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  1. Member
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    BenQ and LiteOn will make HP's "LightScribe Direct Disc Labeling" burners.
    The technology lets you burn/etch a label on the non-data side of the disk.
    Full story at:
    http://www.digitimes.com/systems/a20050120A7036.html
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  2. Master of Time & Space Capmaster's Avatar
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    Moving to Latest News forum ...
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  3. hmm

    BenQ and Lite-On IT join CMC Magnetics, Taiwans largest producer of optical disks, as the only Taiwan OEM makers of HPs LightScribe CD-R and DVD-R disks, according to the makers.
    CMC?
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  4. Member Tool Man's Avatar
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    I hope it works better that Yamaha's Disc T@2.
    We'll be right back after these messages from Binford!
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  5. Video Restorer lordsmurf's Avatar
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    Originally Posted by freestyler
    hmm

    BenQ and Lite-On IT join CMC Magnetics, Taiwans largest producer of optical disks, as the only Taiwan OEM makers of HPs LightScribe CD-R and DVD-R disks, according to the makers.
    CMC?
    BWAAHAHAHAHAHAHAHAHAHAHA!!!

    That's one sure-fire way to kill technology. Use junk.
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  6. CMC CD-R is not bad media. That all that ships under the Verbatim brand name now. As far as Lightscribe goes, I have seen the labeling at CES and it is pretty decent looking technology. There are three issues that I see. 1. The labeling time for detailed images is ~ 35mins. 2. It is not color but grayscale. 3. The media prices are way to high for me to want a drive that has this implemented.

    RG
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  7. Video Restorer lordsmurf's Avatar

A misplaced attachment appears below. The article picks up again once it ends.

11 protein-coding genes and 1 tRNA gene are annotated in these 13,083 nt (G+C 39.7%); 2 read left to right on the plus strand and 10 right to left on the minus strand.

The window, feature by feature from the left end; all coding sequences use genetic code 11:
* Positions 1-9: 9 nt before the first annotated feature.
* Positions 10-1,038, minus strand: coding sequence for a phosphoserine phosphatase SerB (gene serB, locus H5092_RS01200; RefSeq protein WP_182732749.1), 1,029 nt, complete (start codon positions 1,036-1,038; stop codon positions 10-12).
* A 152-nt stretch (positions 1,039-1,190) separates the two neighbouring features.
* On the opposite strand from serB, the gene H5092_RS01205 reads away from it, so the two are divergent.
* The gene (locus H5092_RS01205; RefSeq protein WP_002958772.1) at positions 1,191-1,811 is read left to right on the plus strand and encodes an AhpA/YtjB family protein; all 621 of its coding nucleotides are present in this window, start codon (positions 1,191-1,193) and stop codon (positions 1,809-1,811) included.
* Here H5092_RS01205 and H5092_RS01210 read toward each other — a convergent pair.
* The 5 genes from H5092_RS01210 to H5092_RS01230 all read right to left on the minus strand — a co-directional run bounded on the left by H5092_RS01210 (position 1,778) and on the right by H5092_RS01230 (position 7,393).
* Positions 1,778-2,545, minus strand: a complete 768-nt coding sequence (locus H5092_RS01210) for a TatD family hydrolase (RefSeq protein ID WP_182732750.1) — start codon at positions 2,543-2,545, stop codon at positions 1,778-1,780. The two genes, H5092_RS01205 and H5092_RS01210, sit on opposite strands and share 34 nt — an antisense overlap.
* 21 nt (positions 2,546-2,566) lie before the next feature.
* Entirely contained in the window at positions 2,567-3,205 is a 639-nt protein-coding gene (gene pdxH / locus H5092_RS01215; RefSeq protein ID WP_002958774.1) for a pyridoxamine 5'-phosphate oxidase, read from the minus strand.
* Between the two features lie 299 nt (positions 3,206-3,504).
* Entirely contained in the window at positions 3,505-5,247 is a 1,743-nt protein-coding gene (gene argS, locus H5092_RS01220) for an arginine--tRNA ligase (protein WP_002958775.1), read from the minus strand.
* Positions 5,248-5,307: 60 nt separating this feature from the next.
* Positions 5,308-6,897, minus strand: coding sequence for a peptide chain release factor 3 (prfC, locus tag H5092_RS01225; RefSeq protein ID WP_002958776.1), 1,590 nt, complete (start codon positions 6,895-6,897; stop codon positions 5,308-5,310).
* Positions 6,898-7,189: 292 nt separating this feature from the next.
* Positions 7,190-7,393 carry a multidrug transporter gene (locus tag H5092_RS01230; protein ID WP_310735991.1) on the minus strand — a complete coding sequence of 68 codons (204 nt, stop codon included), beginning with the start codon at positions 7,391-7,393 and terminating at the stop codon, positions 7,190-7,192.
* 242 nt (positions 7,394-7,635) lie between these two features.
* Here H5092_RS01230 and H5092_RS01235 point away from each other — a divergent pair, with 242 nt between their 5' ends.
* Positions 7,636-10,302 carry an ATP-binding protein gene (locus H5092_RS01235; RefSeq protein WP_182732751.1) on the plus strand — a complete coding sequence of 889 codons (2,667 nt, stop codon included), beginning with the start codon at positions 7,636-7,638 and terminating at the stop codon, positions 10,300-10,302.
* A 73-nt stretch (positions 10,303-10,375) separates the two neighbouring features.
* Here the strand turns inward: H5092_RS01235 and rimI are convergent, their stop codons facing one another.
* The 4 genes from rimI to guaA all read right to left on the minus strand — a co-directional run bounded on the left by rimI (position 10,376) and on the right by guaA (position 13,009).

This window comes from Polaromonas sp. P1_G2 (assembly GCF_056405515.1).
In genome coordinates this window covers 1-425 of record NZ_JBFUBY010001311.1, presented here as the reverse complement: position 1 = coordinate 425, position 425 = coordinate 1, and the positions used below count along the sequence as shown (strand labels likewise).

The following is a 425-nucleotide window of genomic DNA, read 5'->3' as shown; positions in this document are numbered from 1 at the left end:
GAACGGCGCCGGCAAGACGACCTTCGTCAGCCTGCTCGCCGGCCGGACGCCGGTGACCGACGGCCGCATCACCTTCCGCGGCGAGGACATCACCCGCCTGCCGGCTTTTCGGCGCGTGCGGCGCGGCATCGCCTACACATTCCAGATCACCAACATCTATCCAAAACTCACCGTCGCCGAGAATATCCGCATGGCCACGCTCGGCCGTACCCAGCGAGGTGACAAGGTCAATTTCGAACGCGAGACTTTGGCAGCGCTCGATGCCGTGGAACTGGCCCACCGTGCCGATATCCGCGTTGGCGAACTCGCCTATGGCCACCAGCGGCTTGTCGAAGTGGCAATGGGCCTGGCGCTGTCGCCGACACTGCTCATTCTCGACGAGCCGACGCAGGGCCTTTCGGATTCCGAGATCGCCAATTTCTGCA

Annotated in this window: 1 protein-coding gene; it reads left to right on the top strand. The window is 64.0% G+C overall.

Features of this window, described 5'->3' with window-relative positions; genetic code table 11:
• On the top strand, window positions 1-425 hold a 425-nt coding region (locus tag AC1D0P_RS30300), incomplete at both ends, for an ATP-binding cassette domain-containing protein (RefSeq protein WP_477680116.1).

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    CMC CD-R is terrible media, always has been.
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  8. Sure it bad when you buy Hotan brand down at Frys. Thats the Low grade stuff that CMC sells too no name brand retail market. HP, Philips, TDK and Verbatim branded CMC CD-R writes well with all the writers I have tested it with. If fact it writes better then some of the older MCC 48X CD-R that I have.
    I guess thats why Verbatim switched to CMC for all their CD-R.

    RG
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  9. Член BJ_M's Avatar
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    if they switched - im sure it was because of cost and nothing else ...
    "Each problem that I solved became a rule which served afterwards to solve other problems." - Rene Descartes (1596-1650)
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  10. Member
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    Originally Posted by Tool Man
    I hope it works better that Yamaha's Disc T@2.
    It should. T@2 produced graphics by burning patterns into the unused portion of the data layer of the disc. That meant that the bigger your graphic, the less room you had for storage. If this is the same system I read about earlier, it uses discs with a special coating on the label side that reacts when hit by laser light. You write your data, flip the disc, then write your label. The biggest hurdle this scheme faces is getting enough manufacturers on board to make the special discs without raising the price 500%. I don't think many people want to go back to $1 burnable cds, even for snazzy printed labels.
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  11. Member Tool Man's Avatar
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    I thought T@2 was a good idea, hence I bought one
    Trouble is, it's hard to find CD-R's these days with a dark enough dye.